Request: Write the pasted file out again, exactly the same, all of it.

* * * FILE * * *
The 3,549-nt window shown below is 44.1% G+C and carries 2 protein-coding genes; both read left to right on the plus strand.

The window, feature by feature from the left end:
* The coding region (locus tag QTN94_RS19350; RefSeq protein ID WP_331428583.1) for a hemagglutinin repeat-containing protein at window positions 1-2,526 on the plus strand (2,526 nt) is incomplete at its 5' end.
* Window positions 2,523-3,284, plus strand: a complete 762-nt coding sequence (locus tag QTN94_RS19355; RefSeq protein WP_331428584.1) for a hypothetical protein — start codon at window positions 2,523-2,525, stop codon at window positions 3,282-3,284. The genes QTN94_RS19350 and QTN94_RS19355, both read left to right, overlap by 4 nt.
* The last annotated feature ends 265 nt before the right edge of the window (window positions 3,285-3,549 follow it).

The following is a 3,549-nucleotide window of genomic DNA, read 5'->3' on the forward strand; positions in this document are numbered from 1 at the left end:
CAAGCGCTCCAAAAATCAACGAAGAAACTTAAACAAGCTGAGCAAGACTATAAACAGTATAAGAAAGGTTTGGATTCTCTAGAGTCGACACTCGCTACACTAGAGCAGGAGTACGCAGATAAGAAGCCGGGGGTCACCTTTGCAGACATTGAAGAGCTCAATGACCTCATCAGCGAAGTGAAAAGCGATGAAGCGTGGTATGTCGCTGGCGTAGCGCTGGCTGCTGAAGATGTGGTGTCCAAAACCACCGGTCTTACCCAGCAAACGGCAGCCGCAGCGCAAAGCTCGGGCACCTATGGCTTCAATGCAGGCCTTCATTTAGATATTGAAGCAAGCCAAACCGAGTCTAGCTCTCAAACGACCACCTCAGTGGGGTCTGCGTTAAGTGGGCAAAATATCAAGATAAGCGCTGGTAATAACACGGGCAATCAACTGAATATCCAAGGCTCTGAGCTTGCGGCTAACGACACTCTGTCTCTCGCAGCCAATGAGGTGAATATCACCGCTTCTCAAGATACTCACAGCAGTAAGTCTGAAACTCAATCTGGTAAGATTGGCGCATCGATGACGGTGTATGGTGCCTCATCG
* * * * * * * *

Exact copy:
The 3,549-nt window shown below is 44.1% G+C and carries 2 protein-coding genes; both read left to right on the plus strand.

The window, feature by feature from the left end:
* The coding region (locus tag QTN94_RS19350; RefSeq protein ID WP_331428583.1) for a hemagglutinin repeat-containing protein at window positions 1-2,526 on the plus strand (2,526 nt) is incomplete at its 5' end.
* Window positions 2,523-3,284, plus strand: a complete 762-nt coding sequence (locus tag QTN94_RS19355; RefSeq protein WP_331428584.1) for a hypothetical protein — start codon at window positions 2,523-2,525, stop codon at window positions 3,282-3,284. The genes QTN94_RS19350 and QTN94_RS19355, both read left to right, overlap by 4 nt.
* The last annotated feature ends 265 nt before the right edge of the window (window positions 3,285-3,549 follow it).

The following is a 3,549-nucleotide window of genomic DNA, read 5'->3' on the forward strand; positions in this document are numbered from 1 at the left end:
CAAGCGCTCCAAAAATCAACGAAGAAACTTAAACAAGCTGAGCAAGACTATAAACAGTATAAGAAAGGTTTGGATTCTCTAGAGTCGACACTCGCTACACTAGAGCAGGAGTACGCAGATAAGAAGCCGGGGGTCACCTTTGCAGACATTGAAGAGCTCAATGACCTCATCAGCGAAGTGAAAAGCGATGAAGCGTGGTATGTCGCTGGCGTAGCGCTGGCTGCTGAAGATGTGGTGTCCAAAACCACCGGTCTTACCCAGCAAACGGCAGCCGCAGCGCAAAGCTCGGGCACCTATGGCTTCAATGCAGGCCTTCATTTAGATATTGAAGCAAGCCAAACCGAGTCTAGCTCTCAAACGACCACCTCAGTGGGGTCTGCGTTAAGTGGGCAAAATATCAAGATAAGCGCTGGTAATAACACGGGCAATCAACTGAATATCCAAGGCTCTGAGCTTGCGGCTAACGACACTCTGTCTCTCGCAGCCAATGAGGTGAATATCACCGCTTCTCAAGATACTCACAGCAGTAAGTCTGAAACTCAATCTGGTAAGATTGGCGCATCGATGACGGTGTATGGTGCCTCATCG